When Sadness Meets Happiness |

3 min read
Mary Long/Shutterstock

Source: Mary Long/Shutterstock

A friend emigrated from a country torn apart by religious conflict, where conditions have grown worse since he left. We got together not to talk about the woes of his homeland but to discuss the horrific events in another part of the world.

Both of us are embedded in communities that work to promote pro-social values. We wanted to develop a strategy for responding to this crisis. Who could we bring together? What statement could we prepare? Which politicians should we contact?

Before meeting, we knew our efforts would amount to little because this problem was so enormous, long-standing, and complex. In the end, we had no plan. I was dejected; my friend seemed despondent. He looked and sounded defeated in a way I had never seen before. His shoulders slumped, his voice subdued, and the hint of a smile that he always wore was gone.

Later that week, we were to have a birthday dinner for two family members, and a few days after that, there was a gala honoring my wife Lyn’s volunteer work for promoting an arts council. Do I bring my feelings about the state of the world to these events? That seemed unfair to others who may not share my gloom. But what about me? Wasn’t it phony to put on a happy face in such unhappy times?

Then I remembered this personal anecdote:

Lyn was involved with a human rights group. One year, she attended the national convention and there met Sharon, a member of another chapter. Sharon, a pediatric oncology nurse, volunteered with the human rights group to work with torture victims who had found asylum in the U.S.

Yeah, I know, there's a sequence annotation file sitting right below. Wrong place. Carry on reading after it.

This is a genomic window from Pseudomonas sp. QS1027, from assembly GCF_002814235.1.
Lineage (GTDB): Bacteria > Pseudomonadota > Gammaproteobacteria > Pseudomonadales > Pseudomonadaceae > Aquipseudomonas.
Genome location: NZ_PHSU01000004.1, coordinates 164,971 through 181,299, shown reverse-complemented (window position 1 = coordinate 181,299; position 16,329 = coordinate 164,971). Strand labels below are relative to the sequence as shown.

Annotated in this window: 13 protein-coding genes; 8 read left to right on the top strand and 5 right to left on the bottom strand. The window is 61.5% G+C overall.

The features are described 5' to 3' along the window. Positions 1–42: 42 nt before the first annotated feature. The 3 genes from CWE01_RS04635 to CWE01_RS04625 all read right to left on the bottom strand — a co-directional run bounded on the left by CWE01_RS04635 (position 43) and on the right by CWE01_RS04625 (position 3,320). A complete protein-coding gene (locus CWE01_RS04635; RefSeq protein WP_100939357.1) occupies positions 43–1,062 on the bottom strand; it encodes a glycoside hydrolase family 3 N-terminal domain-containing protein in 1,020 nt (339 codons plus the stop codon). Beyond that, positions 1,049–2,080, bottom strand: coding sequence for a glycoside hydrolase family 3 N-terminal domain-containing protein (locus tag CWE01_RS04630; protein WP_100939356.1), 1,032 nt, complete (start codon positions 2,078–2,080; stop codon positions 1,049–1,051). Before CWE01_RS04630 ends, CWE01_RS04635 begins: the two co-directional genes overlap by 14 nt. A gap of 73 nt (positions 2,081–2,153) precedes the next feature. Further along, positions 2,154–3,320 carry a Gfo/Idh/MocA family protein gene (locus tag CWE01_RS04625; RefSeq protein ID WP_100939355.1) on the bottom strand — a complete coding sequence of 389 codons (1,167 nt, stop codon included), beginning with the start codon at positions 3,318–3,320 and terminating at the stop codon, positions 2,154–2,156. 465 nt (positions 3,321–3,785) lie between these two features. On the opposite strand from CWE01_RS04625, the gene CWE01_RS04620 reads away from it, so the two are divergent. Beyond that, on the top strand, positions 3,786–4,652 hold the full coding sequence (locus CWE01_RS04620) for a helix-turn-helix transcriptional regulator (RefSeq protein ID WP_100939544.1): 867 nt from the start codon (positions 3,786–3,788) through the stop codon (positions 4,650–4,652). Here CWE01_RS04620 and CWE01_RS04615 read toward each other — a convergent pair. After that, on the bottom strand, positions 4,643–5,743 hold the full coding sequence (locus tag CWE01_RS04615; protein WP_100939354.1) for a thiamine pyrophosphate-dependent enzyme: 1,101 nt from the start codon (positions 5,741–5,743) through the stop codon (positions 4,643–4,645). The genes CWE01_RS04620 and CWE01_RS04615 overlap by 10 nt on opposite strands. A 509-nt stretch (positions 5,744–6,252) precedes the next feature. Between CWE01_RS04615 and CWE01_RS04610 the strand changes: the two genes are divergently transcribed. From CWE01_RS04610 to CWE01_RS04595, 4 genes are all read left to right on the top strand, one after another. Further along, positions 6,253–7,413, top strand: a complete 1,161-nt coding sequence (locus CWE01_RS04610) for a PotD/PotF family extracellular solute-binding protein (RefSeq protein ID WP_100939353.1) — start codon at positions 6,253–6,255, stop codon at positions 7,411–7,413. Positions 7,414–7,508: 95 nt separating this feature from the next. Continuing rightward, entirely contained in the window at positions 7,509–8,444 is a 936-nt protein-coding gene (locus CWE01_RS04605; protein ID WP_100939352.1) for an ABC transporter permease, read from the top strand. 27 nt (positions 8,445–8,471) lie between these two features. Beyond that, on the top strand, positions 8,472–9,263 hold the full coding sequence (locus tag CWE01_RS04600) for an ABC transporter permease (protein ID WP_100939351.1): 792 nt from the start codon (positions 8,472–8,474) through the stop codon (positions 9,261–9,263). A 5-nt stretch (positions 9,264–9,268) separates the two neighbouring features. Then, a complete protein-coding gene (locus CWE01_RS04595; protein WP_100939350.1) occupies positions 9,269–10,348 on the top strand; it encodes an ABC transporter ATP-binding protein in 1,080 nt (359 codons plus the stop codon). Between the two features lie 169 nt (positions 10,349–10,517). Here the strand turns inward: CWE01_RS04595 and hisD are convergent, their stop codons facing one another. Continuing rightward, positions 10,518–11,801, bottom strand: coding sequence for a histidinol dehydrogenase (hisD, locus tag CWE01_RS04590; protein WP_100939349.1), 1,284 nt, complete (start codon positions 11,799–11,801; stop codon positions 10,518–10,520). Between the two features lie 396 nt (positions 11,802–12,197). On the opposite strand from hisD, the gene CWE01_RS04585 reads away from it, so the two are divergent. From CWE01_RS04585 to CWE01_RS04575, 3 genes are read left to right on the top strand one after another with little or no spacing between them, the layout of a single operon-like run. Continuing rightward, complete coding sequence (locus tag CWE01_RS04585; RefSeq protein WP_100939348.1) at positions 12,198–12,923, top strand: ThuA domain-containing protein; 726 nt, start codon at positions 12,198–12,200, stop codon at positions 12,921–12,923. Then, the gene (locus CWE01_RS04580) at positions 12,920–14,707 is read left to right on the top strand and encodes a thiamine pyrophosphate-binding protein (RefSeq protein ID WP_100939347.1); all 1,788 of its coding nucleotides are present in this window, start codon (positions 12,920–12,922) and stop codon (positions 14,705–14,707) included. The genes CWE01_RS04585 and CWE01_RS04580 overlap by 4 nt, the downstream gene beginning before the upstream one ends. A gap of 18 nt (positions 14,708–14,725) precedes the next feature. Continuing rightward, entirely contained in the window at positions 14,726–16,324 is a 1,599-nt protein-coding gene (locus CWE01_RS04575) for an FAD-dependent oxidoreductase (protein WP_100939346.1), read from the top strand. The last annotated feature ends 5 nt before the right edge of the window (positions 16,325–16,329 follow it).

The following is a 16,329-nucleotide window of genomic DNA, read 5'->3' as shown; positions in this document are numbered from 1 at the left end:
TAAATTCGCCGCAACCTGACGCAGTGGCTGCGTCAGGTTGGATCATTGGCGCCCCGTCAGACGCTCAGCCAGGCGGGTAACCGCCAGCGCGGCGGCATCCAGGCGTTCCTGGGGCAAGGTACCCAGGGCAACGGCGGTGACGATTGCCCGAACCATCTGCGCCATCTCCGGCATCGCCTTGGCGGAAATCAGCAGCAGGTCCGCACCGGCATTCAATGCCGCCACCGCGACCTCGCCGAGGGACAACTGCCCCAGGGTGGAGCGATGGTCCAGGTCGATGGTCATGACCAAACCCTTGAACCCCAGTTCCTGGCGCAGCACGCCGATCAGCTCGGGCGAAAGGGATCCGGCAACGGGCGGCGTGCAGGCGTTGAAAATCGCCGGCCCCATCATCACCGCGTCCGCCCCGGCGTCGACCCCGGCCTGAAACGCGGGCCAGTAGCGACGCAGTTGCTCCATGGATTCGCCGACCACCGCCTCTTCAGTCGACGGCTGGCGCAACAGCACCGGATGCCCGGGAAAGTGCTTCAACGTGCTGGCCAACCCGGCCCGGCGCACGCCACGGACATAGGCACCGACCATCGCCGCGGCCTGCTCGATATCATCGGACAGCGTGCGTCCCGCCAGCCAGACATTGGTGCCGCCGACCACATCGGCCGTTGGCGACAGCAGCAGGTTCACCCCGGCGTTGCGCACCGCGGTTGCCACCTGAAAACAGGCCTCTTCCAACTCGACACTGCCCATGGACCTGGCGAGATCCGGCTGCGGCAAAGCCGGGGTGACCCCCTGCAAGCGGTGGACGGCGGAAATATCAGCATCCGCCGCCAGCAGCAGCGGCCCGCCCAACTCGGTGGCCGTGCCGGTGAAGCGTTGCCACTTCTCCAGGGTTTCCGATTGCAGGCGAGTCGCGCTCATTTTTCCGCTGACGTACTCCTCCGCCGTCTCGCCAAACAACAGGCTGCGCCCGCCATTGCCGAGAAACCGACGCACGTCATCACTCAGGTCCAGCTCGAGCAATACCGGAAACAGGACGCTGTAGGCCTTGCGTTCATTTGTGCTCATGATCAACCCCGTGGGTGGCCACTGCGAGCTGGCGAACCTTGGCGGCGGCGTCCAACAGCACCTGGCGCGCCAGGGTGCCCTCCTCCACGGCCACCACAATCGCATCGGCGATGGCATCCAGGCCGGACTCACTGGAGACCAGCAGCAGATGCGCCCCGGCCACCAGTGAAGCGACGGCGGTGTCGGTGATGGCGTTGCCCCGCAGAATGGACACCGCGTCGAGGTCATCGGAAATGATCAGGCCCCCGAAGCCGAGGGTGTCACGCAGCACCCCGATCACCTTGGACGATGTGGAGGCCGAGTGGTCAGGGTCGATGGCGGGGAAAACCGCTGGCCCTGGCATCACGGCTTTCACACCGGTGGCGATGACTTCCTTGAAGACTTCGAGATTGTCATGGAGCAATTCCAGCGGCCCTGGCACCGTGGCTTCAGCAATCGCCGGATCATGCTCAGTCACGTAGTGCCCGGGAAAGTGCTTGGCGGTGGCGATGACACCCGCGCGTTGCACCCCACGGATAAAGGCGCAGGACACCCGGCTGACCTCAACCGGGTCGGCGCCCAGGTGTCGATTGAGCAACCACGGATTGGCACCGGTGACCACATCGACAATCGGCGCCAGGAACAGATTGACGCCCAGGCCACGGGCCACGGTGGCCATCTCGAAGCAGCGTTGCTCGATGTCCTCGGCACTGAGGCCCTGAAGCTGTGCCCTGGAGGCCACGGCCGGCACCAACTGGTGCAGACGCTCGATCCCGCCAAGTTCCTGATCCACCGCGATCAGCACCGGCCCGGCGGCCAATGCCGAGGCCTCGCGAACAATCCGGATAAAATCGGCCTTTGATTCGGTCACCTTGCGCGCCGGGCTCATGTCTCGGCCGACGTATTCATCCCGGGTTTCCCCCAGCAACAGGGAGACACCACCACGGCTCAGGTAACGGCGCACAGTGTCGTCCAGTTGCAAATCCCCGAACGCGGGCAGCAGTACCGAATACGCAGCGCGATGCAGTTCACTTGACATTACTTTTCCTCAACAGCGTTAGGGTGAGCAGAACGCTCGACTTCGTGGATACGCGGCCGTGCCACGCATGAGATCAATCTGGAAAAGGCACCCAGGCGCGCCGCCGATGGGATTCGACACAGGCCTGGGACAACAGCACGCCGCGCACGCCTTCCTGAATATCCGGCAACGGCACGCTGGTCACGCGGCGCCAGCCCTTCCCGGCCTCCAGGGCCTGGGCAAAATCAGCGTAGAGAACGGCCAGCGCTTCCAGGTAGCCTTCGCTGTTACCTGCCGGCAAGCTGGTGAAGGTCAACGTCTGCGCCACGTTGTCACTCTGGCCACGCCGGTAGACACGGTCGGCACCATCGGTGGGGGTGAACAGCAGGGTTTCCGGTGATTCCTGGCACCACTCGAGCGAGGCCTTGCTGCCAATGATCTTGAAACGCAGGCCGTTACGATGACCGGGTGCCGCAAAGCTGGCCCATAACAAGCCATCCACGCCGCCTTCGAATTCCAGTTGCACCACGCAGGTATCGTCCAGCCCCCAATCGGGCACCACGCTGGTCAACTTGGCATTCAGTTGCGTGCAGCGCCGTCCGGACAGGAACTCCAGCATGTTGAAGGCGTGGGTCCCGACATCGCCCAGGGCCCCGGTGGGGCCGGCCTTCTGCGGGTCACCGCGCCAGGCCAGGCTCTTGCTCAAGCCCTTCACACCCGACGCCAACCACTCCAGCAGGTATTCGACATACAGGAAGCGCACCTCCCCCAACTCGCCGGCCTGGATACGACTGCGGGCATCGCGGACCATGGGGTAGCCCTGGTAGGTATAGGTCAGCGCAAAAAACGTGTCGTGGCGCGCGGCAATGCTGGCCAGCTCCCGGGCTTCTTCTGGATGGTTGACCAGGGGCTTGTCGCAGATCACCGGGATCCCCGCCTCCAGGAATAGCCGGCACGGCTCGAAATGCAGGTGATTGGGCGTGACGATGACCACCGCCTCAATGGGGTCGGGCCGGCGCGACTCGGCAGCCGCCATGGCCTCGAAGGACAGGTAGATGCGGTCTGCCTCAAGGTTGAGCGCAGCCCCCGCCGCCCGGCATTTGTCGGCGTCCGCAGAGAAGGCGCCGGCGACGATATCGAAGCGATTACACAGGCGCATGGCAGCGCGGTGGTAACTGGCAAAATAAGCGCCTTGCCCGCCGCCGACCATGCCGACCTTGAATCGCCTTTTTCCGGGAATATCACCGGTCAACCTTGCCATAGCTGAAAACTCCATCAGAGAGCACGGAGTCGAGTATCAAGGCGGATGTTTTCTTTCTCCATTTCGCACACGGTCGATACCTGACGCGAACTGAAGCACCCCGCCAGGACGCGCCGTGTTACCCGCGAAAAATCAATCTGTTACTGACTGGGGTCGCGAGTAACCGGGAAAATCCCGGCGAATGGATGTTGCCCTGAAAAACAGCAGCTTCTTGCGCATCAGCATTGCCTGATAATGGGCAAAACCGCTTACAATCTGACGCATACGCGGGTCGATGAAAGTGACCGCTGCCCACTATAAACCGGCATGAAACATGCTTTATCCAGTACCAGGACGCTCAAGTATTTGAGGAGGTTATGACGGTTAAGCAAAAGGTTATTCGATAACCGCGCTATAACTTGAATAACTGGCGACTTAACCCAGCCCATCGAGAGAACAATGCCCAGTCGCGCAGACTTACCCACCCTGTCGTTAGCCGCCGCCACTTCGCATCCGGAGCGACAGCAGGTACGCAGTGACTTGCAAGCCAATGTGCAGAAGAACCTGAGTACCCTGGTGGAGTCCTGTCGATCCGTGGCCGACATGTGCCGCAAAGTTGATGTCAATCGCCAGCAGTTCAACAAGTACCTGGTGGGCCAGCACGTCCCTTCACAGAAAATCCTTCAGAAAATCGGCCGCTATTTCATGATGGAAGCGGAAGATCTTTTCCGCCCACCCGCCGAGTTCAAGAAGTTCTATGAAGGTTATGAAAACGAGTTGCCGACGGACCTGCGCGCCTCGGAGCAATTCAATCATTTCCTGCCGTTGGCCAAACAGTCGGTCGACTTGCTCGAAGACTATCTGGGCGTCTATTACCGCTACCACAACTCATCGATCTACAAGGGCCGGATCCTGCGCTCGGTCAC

The conference, filled with lectures and workshops, ended with a party. My wife turned to Sharon and said, “We’re both here alone. I like to dance. Come on!”

Sharon declined. She said she couldn’t. With so much sorrow in the world, she had no right to be happy.

But isn’t it fun that she wants for the sick children she treats? Doesn’t she work with those who have been tortured so they can once again enjoy life?

Perhaps Sharon feared that her happiness would trivialize the pain of her patients. If she asked them, I bet they would disagree. She is no less worthy than them. Her demeanor could bring uplift to their lives. This wouldn’t be a distraction or reduce the seriousness of her work. Rather, she would model how compassion need not be the enemy of joy. A smile is also part of healing.

One other anecdote, this time from Rashi, an 11th-century rabbi, who wrote that if a funeral procession meets that of a wedding, it is the funeral that yields way and lets the wedding party pass.

Our lives are tangled with loss and love, tragedy and joy. We can’t let go of happiness, even in the saddest of times. Life is often lived as though in cycles. After winter, spring follows.

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